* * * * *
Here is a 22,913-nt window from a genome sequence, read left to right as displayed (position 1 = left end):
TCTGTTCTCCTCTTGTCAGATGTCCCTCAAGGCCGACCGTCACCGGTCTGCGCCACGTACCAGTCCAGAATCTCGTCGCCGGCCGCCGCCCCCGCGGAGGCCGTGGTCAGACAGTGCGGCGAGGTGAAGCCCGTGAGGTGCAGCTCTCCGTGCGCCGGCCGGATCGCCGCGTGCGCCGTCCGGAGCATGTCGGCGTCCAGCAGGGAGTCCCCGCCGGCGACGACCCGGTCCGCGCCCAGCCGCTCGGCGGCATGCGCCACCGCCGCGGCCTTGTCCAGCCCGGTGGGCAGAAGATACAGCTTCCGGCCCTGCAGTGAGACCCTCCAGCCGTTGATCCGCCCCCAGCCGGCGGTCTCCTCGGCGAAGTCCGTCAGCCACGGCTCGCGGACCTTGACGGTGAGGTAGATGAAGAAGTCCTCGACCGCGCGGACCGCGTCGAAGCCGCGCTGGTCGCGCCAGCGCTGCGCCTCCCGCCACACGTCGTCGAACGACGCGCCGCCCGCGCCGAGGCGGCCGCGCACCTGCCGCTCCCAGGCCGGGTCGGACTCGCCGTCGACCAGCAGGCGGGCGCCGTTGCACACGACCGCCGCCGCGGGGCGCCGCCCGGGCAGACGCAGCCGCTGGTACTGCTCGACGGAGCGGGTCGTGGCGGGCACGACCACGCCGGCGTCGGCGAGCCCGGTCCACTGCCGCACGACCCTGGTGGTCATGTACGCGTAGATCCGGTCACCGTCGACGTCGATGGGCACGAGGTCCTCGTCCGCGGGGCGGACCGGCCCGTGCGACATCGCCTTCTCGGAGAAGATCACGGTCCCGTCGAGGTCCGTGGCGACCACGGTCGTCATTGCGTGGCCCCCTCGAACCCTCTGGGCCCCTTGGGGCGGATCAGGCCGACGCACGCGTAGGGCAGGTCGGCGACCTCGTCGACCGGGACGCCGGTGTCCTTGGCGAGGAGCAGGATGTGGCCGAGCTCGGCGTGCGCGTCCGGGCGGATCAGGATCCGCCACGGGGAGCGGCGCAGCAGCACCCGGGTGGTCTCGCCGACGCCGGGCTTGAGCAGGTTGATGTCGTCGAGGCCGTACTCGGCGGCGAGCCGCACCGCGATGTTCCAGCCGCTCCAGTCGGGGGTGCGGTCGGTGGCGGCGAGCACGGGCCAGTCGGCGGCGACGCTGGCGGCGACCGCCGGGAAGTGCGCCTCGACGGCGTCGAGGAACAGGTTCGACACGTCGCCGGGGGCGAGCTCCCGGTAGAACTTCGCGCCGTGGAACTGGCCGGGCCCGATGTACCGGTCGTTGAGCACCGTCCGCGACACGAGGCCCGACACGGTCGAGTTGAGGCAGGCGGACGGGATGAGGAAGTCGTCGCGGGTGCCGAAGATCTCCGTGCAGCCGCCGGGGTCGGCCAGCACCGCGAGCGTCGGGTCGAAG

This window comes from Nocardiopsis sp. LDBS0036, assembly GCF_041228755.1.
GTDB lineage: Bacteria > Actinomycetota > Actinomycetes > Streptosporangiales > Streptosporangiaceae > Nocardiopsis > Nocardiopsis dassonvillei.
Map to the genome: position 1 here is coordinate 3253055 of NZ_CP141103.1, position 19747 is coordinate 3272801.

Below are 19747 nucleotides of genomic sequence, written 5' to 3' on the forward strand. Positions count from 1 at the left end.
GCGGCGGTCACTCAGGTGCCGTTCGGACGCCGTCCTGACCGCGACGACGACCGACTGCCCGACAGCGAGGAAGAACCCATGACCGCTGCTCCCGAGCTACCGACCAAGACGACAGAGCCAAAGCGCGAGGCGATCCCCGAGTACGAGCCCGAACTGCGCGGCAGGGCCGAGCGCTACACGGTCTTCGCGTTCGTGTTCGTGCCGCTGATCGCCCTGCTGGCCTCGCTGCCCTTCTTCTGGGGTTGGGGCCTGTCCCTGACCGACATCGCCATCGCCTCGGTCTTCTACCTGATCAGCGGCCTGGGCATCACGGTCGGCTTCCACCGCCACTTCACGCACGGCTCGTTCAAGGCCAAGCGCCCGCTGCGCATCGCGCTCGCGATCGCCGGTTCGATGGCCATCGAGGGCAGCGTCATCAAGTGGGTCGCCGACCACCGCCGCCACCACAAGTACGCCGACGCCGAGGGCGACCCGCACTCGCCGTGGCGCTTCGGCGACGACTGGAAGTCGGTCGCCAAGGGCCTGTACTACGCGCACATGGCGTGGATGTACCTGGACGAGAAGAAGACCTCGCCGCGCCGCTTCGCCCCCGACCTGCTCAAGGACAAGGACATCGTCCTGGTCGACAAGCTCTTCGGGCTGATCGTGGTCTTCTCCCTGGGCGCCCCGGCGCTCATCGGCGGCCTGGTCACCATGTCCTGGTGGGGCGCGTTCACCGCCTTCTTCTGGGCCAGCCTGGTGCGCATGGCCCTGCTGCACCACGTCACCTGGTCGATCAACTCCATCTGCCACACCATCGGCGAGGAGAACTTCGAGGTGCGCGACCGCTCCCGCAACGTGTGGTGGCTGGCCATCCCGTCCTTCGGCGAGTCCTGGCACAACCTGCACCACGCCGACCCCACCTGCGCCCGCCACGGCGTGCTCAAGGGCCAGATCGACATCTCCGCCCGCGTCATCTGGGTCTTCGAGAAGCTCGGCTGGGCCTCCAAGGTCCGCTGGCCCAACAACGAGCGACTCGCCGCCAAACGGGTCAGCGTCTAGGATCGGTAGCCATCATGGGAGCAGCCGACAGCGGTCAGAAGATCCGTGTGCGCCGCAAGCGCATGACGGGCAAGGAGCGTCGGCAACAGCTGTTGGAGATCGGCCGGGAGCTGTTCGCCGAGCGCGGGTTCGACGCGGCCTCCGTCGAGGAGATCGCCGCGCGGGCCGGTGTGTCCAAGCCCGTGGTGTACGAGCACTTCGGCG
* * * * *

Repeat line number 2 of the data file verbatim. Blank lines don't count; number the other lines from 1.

TCTGTTCTCCTCTTGTCAGATGTCCCTCAAGGCCGACCGTCACCGGTCTGCGCCACGTACCAGTCCAGAATCTCGTCGCCGGCCGCCGCCCCCGCGGAGGCCGTGGTCAGACAGTGCGGCGAGGTGAAGCCCGTGAGGTGCAGCTCTCCGTGCGCCGGCCGGATCGCCGCGTGCGCCGTCCGGAGCATGTCGGCGTCCAGCAGGGAGTCCCCGCCGGCGACGACCCGGTCCGCGCCCAGCCGCTCGGCGGCATGCGCCACCGCCGCGGCCTTGTCCAGCCCGGTGGGCAGAAGATACAGCTTCCGGCCCTGCAGTGAGACCCTCCAGCCGTTGATCCGCCCCCAGCCGGCGGTCTCCTCGGCGAAGTCCGTCAGCCACGGCTCGCGGACCTTGACGGTGAGGTAGATGAAGAAGTCCTCGACCGCGCGGACCGCGTCGAAGCCGCGCTGGTCGCGCCAGCGCTGCGCCTCCCGCCACACGTCGTCGAACGACGCGCCGCCCGCGCCGAGGCGGCCGCGCACCTGCCGCTCCCAGGCCGGGTCGGACTCGCCGTCGACCAGCAGGCGGGCGCCGTTGCACACGACCGCCGCCGCGGGGCGCCGCCCGGGCAGACGCAGCCGCTGGTACTGCTCGACGGAGCGGGTCGTGGCGGGCACGACCACGCCGGCGTCGGCGAGCCCGGTCCACTGCCGCACGACCCTGGTGGTCATGTACGCGTAGATCCGGTCACCGTCGACGTCGATGGGCACGAGGTCCTCGTCCGCGGGGCGGACCGGCCCGTGCGACATCGCCTTCTCGGAGAAGATCACGGTCCCGTCGAGGTCCGTGGCGACCACGGTCGTCATTGCGTGGCCCCCTCGAACCCTCTGGGCCCCTTGGGGCGGATCAGGCCGACGCACGCGTAGGGCAGGTCGGCGACCTCGTCGACCGGGACGCCGGTGTCCTTGGCGAGGAGCAGGATGTGGCCGAGCTCGGCGTGCGCGTCCGGGCGGATCAGGATCCGCCACGGGGAGCGGCGCAGCAGCACCCGGGTGGTCTCGCCGACGCCGGGCTTGAGCAGGTTGATGTCGTCGAGGCCGTACTCGGCGGCGAGCCGCACCGCGATGTTCCAGCCGCTCCAGTCGGGGGTGCGGTCGGTGGCGGCGAGCACGGGCCAGTCGGCGGCGACGCTGGCGGCGACCGCCGGGAAGTGCGCCTCGACGGCGTCGAGGAACAGGTTCGACACGTCGCCGGGGGCGAGCTCCCGGTAGAACTTCGCGCCGTGGAACTGGCCGGGCCCGATGTACCGGTCGTTGAGCACCGTCCGCGACACGAGGCCCGACACGGTCGAGTTGAGGCAGGCGGACGGGATGAGGAAGTCGTCGCGGGTGCCGAAGATCTCCGTGCAGCCGCCGGGGTCGGCCAGCACCGCGAGCGTCGGGTCGAAG